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Growing up in my family, I learned that girls aren’t good at math, science, machines, technology, or reading maps.


(Spoiler alert: flying airplanes involves all of these things!)


One time in college I became paralyzed by calculus and just stopped going to class. My grades that semester were 6 A’s and an F. I used this same strategy for chemistry lab, which resulted in a slightly less faily D+.


Seeking strategies to help me understand never occurred to me. It was a classic panic freeze/flight response. This feeling of failure was so excruciating, I began choosing options that were easy. Floating along on a stream of least resistance, I resumed my summer waitressing job after graduation.


Old joke:


Question: What does an English major say at work?


Answer: Do you want fries with that?


Waitressing morphed into a stint in hotel management that involved power suits, pantyhose and pumps. It was sucking the life out of my soul. 


Taking up yoga to cope with the stress of this hideous job was the start of my exploration into natural health. During my first-ever massage, I realized this kind of work involved way less angry customers and chefs throwing frying pans and way more blissed out people and lavender essential oil.   

Making the decision to quit my “respectable” job, and move across the country to attend massage school was one of the first times I hit smack up against the “People like us don’t ________________” phenomena.

Color your own compass.jpg

Fill in the blank: 


-Abandon the New England homeland, move to Arizona and start a business in a profession some regard as either flaky or illicit.


-Get a backpack, passport, and plane ticket and roam solo around England and Ireland after a devastating break up.


-Sell all worldly possessions, quit jobs, and move to Europe for a year because three weeks wasn’t long enough.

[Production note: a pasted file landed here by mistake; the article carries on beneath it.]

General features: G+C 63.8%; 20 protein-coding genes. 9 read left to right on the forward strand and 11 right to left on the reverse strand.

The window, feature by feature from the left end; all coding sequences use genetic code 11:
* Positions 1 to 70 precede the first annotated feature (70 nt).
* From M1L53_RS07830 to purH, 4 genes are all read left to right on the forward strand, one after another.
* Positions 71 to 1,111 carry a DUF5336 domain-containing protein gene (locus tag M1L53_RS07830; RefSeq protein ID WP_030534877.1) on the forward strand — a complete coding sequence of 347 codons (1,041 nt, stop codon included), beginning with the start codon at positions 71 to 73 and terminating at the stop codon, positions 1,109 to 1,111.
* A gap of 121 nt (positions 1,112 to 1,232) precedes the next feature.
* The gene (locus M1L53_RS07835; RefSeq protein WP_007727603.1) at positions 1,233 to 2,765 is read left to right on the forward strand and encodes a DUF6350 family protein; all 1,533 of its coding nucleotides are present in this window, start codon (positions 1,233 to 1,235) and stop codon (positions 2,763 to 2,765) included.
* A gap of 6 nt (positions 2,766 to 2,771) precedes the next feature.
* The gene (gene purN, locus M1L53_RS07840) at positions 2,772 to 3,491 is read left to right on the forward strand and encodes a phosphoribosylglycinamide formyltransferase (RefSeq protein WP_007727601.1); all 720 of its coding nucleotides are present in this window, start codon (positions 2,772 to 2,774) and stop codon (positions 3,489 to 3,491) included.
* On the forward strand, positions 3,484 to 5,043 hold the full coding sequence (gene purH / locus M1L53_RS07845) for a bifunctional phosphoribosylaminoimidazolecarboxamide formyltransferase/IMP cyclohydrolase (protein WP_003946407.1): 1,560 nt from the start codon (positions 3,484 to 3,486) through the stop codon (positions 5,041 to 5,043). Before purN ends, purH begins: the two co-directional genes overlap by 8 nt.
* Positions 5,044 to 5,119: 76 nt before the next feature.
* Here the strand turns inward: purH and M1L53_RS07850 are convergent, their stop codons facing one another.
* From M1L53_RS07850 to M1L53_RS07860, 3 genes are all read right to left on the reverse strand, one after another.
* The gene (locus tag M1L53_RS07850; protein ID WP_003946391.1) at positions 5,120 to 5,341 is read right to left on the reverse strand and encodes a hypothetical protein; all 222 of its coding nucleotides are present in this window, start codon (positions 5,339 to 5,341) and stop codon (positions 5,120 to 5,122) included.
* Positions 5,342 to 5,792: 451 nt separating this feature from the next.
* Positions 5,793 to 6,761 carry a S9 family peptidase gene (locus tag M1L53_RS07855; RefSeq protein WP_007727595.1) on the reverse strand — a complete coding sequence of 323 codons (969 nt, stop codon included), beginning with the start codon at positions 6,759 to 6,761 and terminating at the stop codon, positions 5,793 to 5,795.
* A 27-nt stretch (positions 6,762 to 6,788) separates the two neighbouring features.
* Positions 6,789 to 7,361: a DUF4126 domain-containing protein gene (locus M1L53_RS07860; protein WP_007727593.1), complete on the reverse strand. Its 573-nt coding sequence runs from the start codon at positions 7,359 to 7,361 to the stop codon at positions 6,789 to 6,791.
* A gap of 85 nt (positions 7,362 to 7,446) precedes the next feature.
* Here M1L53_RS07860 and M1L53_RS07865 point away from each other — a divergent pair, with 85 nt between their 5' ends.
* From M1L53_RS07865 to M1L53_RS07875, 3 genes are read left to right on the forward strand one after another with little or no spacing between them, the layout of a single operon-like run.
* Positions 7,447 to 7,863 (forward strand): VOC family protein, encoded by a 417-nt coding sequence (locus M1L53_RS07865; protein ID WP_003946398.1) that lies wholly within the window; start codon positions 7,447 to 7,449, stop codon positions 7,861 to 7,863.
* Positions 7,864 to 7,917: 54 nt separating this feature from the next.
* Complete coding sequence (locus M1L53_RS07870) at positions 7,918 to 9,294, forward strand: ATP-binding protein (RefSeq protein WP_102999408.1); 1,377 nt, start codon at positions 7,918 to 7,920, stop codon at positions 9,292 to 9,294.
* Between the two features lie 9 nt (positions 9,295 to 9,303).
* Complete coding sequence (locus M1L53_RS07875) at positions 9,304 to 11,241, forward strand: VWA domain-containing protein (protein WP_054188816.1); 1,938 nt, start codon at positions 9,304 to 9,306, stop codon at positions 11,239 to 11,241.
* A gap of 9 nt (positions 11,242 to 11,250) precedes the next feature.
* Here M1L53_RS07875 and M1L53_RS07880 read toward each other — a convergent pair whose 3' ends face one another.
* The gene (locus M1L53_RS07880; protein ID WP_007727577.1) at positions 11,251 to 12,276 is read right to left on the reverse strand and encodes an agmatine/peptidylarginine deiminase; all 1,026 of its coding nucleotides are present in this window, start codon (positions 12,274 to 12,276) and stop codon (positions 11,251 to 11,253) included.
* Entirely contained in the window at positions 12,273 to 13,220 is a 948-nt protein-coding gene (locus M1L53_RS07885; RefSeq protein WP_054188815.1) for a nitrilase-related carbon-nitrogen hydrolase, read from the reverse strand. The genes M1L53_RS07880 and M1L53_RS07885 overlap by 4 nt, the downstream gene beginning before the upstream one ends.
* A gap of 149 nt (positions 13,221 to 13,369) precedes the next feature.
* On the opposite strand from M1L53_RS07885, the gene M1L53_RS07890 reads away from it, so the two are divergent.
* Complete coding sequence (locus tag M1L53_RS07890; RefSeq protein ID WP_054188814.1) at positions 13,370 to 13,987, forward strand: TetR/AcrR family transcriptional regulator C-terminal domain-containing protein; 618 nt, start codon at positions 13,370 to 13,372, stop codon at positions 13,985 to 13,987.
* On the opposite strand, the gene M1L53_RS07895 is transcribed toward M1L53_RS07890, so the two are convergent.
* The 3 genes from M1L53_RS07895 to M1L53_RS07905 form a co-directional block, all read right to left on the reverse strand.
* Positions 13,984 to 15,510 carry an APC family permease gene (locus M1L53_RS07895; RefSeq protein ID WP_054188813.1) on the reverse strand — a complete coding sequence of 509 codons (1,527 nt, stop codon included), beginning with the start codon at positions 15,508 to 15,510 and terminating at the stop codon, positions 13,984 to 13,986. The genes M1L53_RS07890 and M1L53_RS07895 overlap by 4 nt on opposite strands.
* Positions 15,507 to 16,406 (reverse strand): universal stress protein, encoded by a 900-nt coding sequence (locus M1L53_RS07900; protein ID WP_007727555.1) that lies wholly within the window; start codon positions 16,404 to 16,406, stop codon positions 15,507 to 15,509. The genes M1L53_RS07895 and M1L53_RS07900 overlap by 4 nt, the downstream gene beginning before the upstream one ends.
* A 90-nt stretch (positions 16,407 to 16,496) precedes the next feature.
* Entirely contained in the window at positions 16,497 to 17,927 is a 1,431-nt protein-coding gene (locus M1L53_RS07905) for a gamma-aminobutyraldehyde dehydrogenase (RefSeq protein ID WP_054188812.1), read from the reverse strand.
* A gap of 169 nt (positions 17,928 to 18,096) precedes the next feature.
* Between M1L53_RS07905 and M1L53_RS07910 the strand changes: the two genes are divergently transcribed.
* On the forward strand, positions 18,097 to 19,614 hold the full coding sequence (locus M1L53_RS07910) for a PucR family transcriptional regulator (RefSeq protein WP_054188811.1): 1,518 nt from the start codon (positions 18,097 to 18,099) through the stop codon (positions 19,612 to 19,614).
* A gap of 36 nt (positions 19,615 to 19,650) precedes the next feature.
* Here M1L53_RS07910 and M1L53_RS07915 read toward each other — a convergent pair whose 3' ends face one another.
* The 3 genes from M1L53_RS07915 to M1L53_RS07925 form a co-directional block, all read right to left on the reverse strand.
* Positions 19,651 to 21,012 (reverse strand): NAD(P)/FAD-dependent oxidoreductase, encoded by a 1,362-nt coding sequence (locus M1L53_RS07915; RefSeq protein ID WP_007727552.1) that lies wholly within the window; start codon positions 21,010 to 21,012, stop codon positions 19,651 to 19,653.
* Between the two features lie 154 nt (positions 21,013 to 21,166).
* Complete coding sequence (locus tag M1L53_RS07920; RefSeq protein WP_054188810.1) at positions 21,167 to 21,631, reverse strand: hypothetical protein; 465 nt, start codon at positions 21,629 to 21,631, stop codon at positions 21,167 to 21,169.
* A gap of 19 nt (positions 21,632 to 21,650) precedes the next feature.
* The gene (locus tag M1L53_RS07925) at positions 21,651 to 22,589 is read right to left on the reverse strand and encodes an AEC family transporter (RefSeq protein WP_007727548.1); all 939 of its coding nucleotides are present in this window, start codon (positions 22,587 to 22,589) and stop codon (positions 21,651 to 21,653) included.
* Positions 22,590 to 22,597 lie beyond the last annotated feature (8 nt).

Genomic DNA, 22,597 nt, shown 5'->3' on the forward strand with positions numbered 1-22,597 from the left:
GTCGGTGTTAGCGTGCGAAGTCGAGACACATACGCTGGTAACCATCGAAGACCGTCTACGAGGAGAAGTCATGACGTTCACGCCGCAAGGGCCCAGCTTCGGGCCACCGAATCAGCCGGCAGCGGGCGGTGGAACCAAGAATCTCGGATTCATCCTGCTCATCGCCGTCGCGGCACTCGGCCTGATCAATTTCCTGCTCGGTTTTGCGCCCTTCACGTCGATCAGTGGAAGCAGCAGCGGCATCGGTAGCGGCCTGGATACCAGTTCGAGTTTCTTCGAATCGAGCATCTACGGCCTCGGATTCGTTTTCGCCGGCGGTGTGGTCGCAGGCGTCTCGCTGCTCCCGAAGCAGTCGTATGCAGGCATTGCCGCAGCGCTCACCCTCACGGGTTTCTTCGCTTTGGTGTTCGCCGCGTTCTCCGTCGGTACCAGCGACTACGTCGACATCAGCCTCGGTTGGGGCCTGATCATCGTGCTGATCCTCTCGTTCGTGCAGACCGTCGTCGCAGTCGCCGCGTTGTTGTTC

-Become a pilot.

The whole “become a pilot” impulse was so outlandish that at first I was embarrassed to admit it. I didn’t want to start a new career as a professional pilot; I wanted to learn to fly for one reason – the idea thrilled me. 

The inner voices started on cue - women your age, with your skills and income level don’t take up flying just for fun. It's frivolous, expensive, impractical, and selfish. But the feeling tugged so hard, ignoring it wasn’t an option.


Author Elizabeth Gilbert wrote, “The Universe buries strange jewels deep within us and then stands back to see if we can find them.” It’s fascinating to consider that there is a version of our lives where our innate talents are realized, and that it’s our most important task to dig them out. It’s haunting to contemplate the treasures of people’s talents remaining buried.


Sometimes I scare myself when I think of how easily I could have dismissed the random notion to become a pilot. Or if I had given up when I couldn’t land the freaking airplane hour after hour after hour. If I really believed that I couldn’t figure out combustion engines or meteorology or navigation.  


The lessons I learned during flight training shattered false notions about what I had assumed were impossible. It transformed what I believe I am capable of. Flying is the perfect metaphor for something humans intrinsically crave – to fly free, to soar, and all those other damned clichés.


Flying airplanes has literally and figuratively given me a new vantage of the world. Up there, I’m gazing at vistas unimagined. I invite you to hop into the cockpit with me, buckle in, and let’s fly. We’ve got some epic places to go.

Pilot experience:

  • Private pilot

  • Tailwheel and high performance endorsements

  • Part 107 remote drone pilot


I’ve flown all kinds of fun things including:

  • Aerobatic competition

  • Helicopters

  • Gyroplanes

  • Seaplanes

  • Bush planes

  • Gliders

  • Old-timey open cockpit biplanes

  • Balloons


I’ve also had singular experiences flying:

  • Test pilot for an electric vertical takeoff and landing (eVTOL) “flying car” prototype

  • Pipistrel’s Alpha Electro electric airplane

  • Boomerang, Burt Rutan’s one-of-kind, asymmetrical twin-engine aircraft.

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